Arts Listings

Books: Two Books Explore the Modern History of Torture By HENRY NORR Special to the Planet

Tuesday March 28, 2006

The Bush-Cheney regime may represent a radical break with this nation’s traditions in many areas, but in making torture a central weapon in its “war on terror,” the current administration is simply building on a body of theory and practice that goes back more than half a century. 

That, at least, is the conclusion suggested by two new books on the modern history of American torture. 

A Question of Torture, by historian Alfred W. McCoy, traces the influence of “mind control” research conducted by and for the CIA in the 1950s in shaping the interrogation techniques used by American agents and allies ever since. 

Truth, Torture, and the American Way, by lawyer and human-rights advocate Jennifer K. Harbury, highlights parallels in the practices of U.S. government operatives and their local “assets” in the current conflict and in the civil wars that wracked Central America in the 1980s and early 1990s. 

While both books summarize the Bush administration’s record of brutality toward detainees, neither author offers new revelations in this area. As McCoy puts it, “There is no longer any need, well into the war on terror, to ask whether the United States has engaged in the systematic torture of suspected terrorists.” 

(If you are not already acquainted with the evidence, the best source remains Mark Danner’s 2004 compendium, Torture and Truth: America, Abu Ghraib, and the War on Terror, supplemented by the new evidence that appear regularly on the Web sites of such organizations as Human Rights Watch, Human Rights First, Amnesty International, and the American Civil Liberties Union.) 

The heart of McCoy’s book is his account of what he calls “a veritable Manhattan Project of the mind” coordinated by the CIA and carried out by behavioral scientists at leading universities and hospitals in the years 1950-1962. Some of the most lurid aspects of this research—such as the government’s experiments with LSD as a truth serum—have been reported before.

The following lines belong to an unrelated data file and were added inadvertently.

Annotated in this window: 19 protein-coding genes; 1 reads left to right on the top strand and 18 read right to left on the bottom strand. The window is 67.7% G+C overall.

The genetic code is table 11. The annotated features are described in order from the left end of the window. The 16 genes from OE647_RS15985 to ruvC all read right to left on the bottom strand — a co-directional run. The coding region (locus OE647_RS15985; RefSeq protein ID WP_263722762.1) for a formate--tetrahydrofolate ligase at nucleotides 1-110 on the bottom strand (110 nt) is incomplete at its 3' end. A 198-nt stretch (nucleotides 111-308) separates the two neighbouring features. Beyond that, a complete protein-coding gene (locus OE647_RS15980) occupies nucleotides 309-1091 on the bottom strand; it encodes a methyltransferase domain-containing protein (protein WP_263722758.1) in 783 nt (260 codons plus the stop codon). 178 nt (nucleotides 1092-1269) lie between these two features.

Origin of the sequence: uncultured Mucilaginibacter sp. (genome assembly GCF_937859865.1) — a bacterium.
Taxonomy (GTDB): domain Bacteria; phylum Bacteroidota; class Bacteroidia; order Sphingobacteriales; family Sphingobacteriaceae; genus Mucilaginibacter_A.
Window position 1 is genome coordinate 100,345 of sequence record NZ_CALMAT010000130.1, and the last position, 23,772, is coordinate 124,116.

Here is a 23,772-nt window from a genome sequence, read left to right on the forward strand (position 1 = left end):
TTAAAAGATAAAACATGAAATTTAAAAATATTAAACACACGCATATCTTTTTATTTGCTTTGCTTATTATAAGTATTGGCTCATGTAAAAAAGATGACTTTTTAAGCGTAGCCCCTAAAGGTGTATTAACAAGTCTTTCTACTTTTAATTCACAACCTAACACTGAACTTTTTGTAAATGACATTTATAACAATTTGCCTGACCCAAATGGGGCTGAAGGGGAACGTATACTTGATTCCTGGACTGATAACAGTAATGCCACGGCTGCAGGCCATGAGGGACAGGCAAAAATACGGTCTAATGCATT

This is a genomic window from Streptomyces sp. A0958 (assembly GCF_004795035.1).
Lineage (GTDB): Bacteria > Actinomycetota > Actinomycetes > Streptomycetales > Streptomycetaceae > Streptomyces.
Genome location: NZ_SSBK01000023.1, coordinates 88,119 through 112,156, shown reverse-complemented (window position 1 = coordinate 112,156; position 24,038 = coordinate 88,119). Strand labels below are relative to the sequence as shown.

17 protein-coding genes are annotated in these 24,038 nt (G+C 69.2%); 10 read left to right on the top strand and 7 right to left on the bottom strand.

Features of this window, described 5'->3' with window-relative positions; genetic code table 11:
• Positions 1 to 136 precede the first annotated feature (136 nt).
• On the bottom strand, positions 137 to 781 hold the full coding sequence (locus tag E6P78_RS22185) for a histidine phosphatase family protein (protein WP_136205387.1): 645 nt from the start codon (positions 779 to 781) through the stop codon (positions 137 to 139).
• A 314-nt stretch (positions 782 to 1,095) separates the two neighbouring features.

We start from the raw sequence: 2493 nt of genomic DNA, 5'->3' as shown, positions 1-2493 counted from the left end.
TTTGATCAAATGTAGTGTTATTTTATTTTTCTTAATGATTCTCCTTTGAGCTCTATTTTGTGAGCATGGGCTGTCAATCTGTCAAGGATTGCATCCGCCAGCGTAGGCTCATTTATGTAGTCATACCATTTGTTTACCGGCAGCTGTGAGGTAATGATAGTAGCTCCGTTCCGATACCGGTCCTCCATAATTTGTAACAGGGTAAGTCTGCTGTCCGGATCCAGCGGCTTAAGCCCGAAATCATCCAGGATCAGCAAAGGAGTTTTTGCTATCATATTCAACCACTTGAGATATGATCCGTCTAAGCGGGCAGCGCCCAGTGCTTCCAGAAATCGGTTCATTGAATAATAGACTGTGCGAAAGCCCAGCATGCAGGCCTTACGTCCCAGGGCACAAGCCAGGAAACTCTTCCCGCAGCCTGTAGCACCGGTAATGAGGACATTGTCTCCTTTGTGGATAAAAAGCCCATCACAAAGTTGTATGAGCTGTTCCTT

But previous accounts have paid little attention to the real fruits of the program: the CIA and its academic front men made two discoveries that soon became the basis of the U.S. approach to the handling of enemy captives. The first was the devastating effect on the human personality of sensory disorientation, implemented through simple tools such as hoods, bright lights, and loud music. 

The second was the power of pain caused simply by forcing prisoners into unnatural positions for long periods of time. (McCoy and his sources call this “self-inflicted pain,” though I find that term misleading.) 

Together, the author argues, these discoveries amounted to “a major scientific turning point … the first real revolution in the cruel science of pain in more than three centuries.” 

Practically, they provided the conceptual foundation for a new approach he sums up as “psychological torture”—a way of delivering “a hammer-blow to the fundamentals of personal identity,” as he puts it, without breaking bones or spilling blood. 

CIA operatives translated these scientific insights into a set of procedures elaborated in a 1963 CIA manual, which in turn served as the basis for textbooks used later in CIA and U.S. military programs—including the infamous School of the Americas—where friendly locals from around the world were taught the techniques of counterinsurgency. 

In one of the most interesting sections of the book, McCoy shows that even as the U.S. government adopted a series of treaties and laws ostensibly outlawing torture, presidents from Reagan to Clinton insisted on language and “reservations” designed to provide subtle legal cover for the CIA-discovered approach. And as even a casual glance at accounts emerging from Abu Ghraib and Guantanamo suggests, these techniques have emerged in the 21st century as essential components in the George W. Bush administration’s handling of detainees.